By Ryan Bemis, Director of Crossroads Community Acupuncture (Originally published on AcuTake, November 2012. Reprinted with permission.)
Acupuncture is becoming more accessible—one ear at a time.
Ear acupuncture, also known as auricular acupuncture, is the most widely used form of acupuncture within Western health settings in the United States and Europe.
This is due in part to the fact that some ear acupuncture protocols can be performed by non-acupuncturists. Standardized ear protocols are safely taught to existing healthcare workers who can easily integrate them as part of their clinical practice within hospitals, and mental health and addiction clinics. In the military, personnel are trained in ear acupuncture protocols to address pain and trauma symptoms in soldiers.
Perhaps the most established model of ear acupuncture today is a protocol known as NADA.
NADA stands for National Acupuncture Detoxification Association. This is a non-profit organization that was established to support the uptake of the ear acupuncture protocol that now bears its name.
The protocol itself was created back in the 1970s, by a psychiatrist named Michael Smith, at Lincoln Hospital in the Bronx section of New York City. Smith, alongside other physicians and community activists, modified an ear protocol used in China for pain relief and opiate withdrawal to develop the NADA protocol.
The NADA model of care originally was designed to aid the detox process for heroin and methadone addicts. But over the past three decades, the five-point protocol has been adapted for use in a variety of community health settings. In addition to aiding addiction recovery, the NADA protocol is used to support smoking cessation, weight loss, and generalized stress and anxiety. Psychiatric programs use the NADA protocol to help people who are coming off medications.
The NADA protocol—also sometimes referred to as the “acu detox” protocol—consists of five acupuncture points in each ear: Shen Men, Sympathetic, Kidney, Liver and Lung.
The Shen Men and Sympathetic points calm the recipient. The Kidney point addresses fear. Liver detoxifies and unblocks stuck energy, be it emotional or physical. Finally, the Lung point helps people let go.
As a protocol, this combination of points is a superb de-stressor for almost any individual. But as a model, NADA has an even greater impact because it empowers communities. Since these five points can be safely taught to local personnel, providers are able to directly influence the health and wellness of their own communities. For example, there are thousands of NADA-trained community workers in the New York area. After the recent Hurricane Sandy, these providers have been able to offer treatments to traumatized citizens and other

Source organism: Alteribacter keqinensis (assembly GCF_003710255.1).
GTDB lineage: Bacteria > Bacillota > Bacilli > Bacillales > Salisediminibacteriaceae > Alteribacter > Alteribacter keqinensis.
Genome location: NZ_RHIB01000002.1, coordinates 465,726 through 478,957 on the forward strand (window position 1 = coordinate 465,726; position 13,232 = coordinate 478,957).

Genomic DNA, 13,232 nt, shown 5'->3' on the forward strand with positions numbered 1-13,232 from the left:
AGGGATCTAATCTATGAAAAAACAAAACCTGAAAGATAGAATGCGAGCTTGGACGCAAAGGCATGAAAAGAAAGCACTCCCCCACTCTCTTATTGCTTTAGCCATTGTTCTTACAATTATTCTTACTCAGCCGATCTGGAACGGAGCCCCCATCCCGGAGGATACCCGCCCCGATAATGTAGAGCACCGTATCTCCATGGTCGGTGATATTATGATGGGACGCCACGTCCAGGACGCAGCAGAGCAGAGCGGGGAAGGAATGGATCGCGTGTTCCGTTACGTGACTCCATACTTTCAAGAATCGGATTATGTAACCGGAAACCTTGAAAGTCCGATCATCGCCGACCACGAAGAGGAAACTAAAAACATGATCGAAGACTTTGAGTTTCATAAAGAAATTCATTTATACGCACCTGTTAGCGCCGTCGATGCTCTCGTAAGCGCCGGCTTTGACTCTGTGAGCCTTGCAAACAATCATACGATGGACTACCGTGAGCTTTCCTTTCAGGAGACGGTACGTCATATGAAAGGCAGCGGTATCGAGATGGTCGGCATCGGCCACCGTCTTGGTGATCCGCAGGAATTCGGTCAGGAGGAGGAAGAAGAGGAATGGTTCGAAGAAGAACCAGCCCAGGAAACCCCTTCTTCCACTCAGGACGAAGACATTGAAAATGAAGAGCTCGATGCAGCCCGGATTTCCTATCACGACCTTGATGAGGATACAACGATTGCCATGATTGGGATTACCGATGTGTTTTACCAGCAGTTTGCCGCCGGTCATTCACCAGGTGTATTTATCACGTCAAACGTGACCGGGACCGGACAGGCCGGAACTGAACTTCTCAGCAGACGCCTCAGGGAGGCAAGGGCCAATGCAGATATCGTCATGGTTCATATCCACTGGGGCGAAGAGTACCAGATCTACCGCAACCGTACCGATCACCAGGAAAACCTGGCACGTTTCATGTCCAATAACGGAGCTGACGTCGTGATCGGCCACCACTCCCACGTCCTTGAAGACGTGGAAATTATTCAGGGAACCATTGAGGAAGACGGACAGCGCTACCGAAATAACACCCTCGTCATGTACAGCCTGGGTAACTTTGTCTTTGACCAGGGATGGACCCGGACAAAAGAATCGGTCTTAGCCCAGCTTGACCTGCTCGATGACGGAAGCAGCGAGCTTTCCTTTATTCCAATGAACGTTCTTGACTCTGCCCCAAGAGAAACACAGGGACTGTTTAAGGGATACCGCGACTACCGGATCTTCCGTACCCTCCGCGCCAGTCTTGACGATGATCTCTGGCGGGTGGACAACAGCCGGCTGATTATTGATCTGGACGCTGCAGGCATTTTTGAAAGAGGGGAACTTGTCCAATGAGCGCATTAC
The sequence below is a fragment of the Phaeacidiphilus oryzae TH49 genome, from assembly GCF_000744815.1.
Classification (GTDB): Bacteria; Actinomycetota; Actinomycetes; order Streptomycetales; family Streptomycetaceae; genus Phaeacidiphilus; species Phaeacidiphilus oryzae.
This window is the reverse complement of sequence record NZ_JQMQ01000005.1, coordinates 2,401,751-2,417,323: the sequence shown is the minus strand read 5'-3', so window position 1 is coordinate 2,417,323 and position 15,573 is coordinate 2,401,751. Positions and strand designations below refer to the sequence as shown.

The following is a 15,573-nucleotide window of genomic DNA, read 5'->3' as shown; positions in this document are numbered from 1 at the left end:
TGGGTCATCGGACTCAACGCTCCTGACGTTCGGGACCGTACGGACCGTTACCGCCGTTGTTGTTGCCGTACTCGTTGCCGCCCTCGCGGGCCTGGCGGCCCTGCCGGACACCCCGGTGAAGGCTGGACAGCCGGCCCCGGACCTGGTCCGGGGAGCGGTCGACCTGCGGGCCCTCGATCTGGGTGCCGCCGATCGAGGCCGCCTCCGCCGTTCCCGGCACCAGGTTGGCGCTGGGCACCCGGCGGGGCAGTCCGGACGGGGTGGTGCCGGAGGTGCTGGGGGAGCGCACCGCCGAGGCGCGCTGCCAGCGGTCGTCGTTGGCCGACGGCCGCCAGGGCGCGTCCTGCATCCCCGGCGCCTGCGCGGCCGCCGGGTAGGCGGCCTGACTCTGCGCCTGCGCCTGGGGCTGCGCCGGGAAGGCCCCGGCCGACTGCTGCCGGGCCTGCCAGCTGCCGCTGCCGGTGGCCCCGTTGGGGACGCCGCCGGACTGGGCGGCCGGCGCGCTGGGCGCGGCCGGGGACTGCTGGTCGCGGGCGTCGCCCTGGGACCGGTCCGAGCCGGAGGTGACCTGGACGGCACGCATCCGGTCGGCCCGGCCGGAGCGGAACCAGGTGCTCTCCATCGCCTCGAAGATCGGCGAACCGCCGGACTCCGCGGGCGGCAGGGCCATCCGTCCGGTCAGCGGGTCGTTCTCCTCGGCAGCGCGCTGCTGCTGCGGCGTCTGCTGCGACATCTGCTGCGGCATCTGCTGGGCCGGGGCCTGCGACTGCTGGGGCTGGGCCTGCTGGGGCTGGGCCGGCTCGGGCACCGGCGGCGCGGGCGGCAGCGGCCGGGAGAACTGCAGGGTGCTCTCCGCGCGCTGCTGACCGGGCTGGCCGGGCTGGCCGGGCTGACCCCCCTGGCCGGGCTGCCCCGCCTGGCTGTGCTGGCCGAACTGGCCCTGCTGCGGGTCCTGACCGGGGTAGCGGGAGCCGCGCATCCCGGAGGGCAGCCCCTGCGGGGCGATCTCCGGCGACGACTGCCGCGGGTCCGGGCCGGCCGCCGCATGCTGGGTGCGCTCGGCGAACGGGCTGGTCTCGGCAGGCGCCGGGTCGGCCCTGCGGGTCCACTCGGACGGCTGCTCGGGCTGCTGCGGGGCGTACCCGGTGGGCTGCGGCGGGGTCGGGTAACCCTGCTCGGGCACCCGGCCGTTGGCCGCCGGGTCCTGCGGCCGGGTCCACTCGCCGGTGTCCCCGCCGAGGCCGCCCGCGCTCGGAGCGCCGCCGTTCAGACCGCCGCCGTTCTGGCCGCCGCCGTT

NADA is a cost-effective—less than 50 cents for five needles in each ear—and drug-free method of healing for the masses.
Yes. In a clinic, hospital or community center, the person administering the NADA protocol is not necessarily a licensed acupuncturist. He or she might be a therapist, nurse, drug counselor or other community worker who took NADA’s training course.
Since the founding of the NADA organization in 1985, over 25,000 people throughout the world have been trained to perform the NADA protocol. Clinics offering the protocol exist today in over 40 countries. In the United Kingdom, nearly 90 percent of prisons offer the NADA protocol to inmates as a method of reducing violence.
Many licensed acupuncturists use the NADA protocol in their private practices. Sometimes a person comes for acupuncture feeling very stressed. The NADA protocol often is the first thing an acupuncturist will do to help that person calm down.
Acupuncturists also use the technique when working in disaster-relief or recovery settings, in places where performing an intake and thorough diagnosis is impractical or culturally inappropriate. NADA Registered Trainers—the people who train non-acupuncturists on how to perform NADA—are licensed acupuncturists as well.
The NADA protocol requires no diagnosis for effective treatment. Unlike a private acupuncture session, where the practitioner spends a lot of one-on-one time with the patient, the NADA protocol is performed quickly, in a group setting.
A group receiving NADA treatments sits in silence while the practitioner walks around the room inserting the same five points into each person’s two ears. There is often a calming, almost meditative energy in these settings. The quiet group experience can be a profound addition to recovery programs, where talk therapies are emphasized.
In some health settings, the NADA protocol is available for anyone seeking help, regardless of his or her ability to pay. Many acupuncture clinics offer ear acupuncture treatments at a lower rate than full-body treatments.
To find a program or practitioner near you that offers the NADA protocol, email NADA at email@example.com or call them at (888) 765-6232. If you’re interested in receiving assistance with public policy issues for expanding NADA services in your region, email firstname.lastname@example.org.
Ryan Bemis works as an acupuncturist, NADA trainer and NADA supervisor in the U.S./Mexican border region. He is founder of Crossroads Community Acupuncture in Las Cruces, New Mexico and the NADA Border Project in Ciudad Juarez, Mexico. He is also a contributing writer and editor for Guidepoints, NADA’s bimonthly publication.